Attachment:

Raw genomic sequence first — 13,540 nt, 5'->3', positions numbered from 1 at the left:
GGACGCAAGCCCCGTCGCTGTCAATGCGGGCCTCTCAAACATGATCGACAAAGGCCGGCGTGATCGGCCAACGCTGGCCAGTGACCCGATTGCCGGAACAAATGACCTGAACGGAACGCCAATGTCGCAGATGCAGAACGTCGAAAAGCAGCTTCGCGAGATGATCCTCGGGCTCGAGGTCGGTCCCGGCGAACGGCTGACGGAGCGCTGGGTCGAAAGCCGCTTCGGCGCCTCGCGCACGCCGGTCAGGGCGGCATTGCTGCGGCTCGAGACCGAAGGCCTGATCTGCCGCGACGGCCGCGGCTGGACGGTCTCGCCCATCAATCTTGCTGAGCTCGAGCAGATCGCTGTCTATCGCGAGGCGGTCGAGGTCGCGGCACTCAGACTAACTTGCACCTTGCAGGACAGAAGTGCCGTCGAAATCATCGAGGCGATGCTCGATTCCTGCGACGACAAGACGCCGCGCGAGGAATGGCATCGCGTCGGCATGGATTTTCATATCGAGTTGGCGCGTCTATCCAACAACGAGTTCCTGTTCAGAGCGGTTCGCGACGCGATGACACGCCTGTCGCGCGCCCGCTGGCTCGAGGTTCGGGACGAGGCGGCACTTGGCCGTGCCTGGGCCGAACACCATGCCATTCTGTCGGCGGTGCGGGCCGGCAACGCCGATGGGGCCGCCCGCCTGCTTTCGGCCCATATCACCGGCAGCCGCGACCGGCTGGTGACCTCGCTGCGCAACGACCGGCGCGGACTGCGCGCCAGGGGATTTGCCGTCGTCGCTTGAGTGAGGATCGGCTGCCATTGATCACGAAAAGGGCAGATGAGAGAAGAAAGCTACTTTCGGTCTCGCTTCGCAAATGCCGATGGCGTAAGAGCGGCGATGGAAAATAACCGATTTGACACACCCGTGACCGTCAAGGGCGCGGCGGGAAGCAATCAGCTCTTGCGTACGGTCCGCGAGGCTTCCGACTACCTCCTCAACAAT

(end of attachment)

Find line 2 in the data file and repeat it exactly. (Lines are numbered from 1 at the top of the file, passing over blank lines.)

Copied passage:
GGACGCAAGCCCCGTCGCTGTCAATGCGGGCCTCTCAAACATGATCGACAAAGGCCGGCGTGATCGGCCAACGCTGGCCAGTGACCCGATTGCCGGAACAAATGACCTGAACGGAACGCCAATGTCGCAGATGCAGAACGTCGAAAAGCAGCTTCGCGAGATGATCCTCGGGCTCGAGGTCGGTCCCGGCGAACGGCTGACGGAGCGCTGGGTCGAAAGCCGCTTCGGCGCCTCGCGCACGCCGGTCAGGGCGGCATTGCTGCGGCTCGAGACCGAAGGCCTGATCTGCCGCGACGGCCGCGGCTGGACGGTCTCGCCCATCAATCTTGCTGAGCTCGAGCAGATCGCTGTCTATCGCGAGGCGGTCGAGGTCGCGGCACTCAGACTAACTTGCACCTTGCAGGACAGAAGTGCCGTCGAAATCATCGAGGCGATGCTCGATTCCTGCGACGACAAGACGCCGCGCGAGGAATGGCATCGCGTCGGCATGGATTTTCATATCGAGTTGGCGCGTCTATCCAACAACGAGTTCCTGTTCAGAGCGGTTCGCGACGCGATGACACGCCTGTCGCGCGCCCGCTGGCTCGAGGTTCGGGACGAGGCGGCACTTGGCCGTGCCTGGGCCGAACACCATGCCATTCTGTCGGCGGTGCGGGCCGGCAACGCCGATGGGGCCGCCCGCCTGCTTTCGGCCCATATCACCGGCAGCCGCGACCGGCTGGTGACCTCGCTGCGCAACGACCGGCGCGGACTGCGCGCCAGGGGATTTGCCGTCGTCGCTTGAGTGAGGATCGGCTGCCATTGATCACGAAAAGGGCAGATGAGAGAAGAAAGCTACTTTCGGTCTCGCTTCGCAAATGCCGATGGCGTAAGAGCGGCGATGGAAAATAACCGATTTGACACACCCGTGACCGTCAAGGGCGCGGCGGGAAGCAATCAGCTCTTGCGTACGGTCCGCGAGGCTTCCGACTACCTCCTCAACAAT